An overview of HIV/AIDS in Pader district
Due to the war, tens of thousands of children have been abducted as child soldiers, including girls who become sex slaves and are forced to marry commanders. Many girls are also subject to sexual abuse as night commuters and also provide sexual favors for food and survival. Therefore, many girls become infected with HIV, as do some of the boys.
Many infants and children die in our communities and surrounding areas because most water is non-potable and carries disease. A large number of children often die because of these opportunistic and environmental diseases. However, we believe a certain number of these children are infected with HIV and almost all are affected by HIV/AIDS. It is stated that Uganda has a 6% national HIV infection rate. It is also known that in some districts on the border, such as with Kenya, Rwanda and Democratic Republic of Congo, the HIV infection rates are much higher. World Vision’s report says the HIV/AIDS rate in Northern Uganda is twice the national average.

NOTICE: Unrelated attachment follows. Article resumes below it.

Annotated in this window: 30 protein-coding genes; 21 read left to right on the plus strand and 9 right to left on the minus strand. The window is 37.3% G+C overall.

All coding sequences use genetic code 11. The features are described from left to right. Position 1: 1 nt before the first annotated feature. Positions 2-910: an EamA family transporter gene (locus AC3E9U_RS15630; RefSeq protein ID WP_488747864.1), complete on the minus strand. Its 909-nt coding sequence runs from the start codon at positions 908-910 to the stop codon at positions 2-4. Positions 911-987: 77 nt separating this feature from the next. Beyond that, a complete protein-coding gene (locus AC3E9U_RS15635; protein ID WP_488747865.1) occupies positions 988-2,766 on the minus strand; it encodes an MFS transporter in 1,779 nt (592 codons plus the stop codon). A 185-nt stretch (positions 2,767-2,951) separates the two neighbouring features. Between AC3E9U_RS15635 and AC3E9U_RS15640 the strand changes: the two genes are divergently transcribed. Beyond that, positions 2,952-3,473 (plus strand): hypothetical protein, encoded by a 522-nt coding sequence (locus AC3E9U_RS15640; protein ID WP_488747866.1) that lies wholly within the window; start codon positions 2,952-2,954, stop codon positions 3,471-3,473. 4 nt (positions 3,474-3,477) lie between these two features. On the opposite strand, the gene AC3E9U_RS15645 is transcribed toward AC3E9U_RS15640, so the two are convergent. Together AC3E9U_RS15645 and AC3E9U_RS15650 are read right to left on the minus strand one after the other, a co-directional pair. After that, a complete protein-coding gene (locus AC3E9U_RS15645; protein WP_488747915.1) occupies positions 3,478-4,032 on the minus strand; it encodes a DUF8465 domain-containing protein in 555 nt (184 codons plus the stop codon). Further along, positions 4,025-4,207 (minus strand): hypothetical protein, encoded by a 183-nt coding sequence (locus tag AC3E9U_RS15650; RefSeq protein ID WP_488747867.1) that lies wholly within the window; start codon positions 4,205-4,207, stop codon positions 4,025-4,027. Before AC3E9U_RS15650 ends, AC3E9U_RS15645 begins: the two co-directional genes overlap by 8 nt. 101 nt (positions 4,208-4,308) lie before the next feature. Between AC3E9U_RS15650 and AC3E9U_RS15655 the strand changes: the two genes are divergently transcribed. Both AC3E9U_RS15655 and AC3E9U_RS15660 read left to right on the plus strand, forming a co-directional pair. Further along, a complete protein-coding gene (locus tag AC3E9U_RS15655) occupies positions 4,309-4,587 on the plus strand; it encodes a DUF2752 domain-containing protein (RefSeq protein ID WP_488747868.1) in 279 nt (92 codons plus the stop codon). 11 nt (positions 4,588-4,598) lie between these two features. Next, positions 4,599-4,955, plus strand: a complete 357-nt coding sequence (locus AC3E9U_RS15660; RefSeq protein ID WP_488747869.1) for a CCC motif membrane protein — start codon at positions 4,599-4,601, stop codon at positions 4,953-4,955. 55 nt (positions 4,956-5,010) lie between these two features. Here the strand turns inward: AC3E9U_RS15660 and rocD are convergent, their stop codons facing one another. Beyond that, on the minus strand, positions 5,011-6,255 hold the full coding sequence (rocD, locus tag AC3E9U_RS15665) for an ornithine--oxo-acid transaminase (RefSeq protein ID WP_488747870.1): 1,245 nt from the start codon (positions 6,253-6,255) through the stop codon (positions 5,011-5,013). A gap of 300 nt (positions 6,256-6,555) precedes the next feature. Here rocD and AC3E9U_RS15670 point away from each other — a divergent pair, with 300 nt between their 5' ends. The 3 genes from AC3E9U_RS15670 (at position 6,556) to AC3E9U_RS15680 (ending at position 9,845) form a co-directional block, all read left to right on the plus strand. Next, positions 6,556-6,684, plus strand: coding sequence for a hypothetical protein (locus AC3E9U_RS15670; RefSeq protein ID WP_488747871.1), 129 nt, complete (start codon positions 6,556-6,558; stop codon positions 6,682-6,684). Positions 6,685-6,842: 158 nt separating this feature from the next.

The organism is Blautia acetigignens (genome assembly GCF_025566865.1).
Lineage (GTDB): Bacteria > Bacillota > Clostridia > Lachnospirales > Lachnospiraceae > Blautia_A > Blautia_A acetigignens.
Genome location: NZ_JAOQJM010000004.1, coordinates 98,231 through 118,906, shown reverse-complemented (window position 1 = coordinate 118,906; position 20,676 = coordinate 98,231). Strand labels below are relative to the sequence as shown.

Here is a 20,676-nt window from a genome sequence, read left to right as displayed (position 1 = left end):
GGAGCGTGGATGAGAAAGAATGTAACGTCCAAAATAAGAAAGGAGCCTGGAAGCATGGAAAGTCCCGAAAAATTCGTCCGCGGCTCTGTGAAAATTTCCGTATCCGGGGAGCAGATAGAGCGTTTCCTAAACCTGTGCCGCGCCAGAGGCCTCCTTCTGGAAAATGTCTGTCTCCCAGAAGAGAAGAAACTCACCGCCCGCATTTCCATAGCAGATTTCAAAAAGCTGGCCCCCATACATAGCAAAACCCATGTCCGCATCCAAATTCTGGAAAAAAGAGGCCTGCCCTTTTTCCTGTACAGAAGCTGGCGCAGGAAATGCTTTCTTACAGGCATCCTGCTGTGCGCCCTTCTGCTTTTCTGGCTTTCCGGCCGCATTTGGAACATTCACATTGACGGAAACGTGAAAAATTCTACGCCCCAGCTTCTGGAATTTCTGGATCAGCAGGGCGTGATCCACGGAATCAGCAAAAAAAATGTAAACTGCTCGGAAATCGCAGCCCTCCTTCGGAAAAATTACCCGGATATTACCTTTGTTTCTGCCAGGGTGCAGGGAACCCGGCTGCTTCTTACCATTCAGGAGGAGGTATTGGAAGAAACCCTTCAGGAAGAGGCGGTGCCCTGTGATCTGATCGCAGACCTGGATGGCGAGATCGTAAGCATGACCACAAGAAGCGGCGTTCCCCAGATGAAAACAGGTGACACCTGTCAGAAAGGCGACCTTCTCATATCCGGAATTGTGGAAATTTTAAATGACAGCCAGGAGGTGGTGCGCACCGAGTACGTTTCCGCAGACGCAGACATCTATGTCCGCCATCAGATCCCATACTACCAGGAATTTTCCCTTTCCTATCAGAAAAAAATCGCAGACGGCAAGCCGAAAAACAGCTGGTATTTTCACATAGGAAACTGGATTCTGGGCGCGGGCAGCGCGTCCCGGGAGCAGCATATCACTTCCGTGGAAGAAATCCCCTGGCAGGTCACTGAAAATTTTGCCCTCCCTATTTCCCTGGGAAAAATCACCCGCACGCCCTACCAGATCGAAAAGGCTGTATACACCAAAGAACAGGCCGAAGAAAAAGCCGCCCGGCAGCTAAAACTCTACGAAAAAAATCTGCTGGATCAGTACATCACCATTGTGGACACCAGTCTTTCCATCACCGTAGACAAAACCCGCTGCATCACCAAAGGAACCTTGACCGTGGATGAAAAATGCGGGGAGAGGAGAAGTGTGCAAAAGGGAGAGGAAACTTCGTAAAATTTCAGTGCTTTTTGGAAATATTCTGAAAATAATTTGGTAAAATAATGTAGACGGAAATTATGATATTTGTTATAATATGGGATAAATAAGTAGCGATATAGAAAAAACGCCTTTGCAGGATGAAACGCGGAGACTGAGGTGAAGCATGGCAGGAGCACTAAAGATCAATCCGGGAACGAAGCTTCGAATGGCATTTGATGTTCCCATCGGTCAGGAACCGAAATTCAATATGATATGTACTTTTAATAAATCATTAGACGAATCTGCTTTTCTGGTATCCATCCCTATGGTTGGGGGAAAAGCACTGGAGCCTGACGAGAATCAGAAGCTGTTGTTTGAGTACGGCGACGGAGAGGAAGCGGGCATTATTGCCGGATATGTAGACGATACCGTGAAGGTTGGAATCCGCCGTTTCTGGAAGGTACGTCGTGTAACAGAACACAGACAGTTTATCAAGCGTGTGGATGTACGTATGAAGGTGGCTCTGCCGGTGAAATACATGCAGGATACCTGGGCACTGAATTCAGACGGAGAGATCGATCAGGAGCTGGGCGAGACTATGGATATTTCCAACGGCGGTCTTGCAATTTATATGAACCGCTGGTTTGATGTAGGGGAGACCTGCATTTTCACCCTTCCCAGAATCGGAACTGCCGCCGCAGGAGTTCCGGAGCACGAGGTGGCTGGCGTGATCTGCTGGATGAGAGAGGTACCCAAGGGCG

What makes the condition of children even more vulnerable in our area is that there are no adequate health services, there is no HIV/AIDS testing, no HIV/AIDS counseling and no treatment available for vulnerable children and caregivers. Given the high prevalence of HIV/AIDS in northern Uganda, and from the war, and the almost total lack of health services or prevention services, or family planning or reproductive health services, the children we serve are highly vulnerable as it relates to HIV/AIDS. many women have suffered rape, sexual abuse and have provided sexual favors for survival. Many have lost husbands to HIV/AIDS, we do not know the figures on how many are HIV positive but we feel the figure is high. To this, we would add that most children in our area suffer from different degrees of malnutrition, and our water systems are polluted with toilet overflows and groundwater/borehole seepage, making our children even more vulnerable. Many children in our community are orphans, their parents having been killed in the war, or died from disease including AIDS-related syndromes.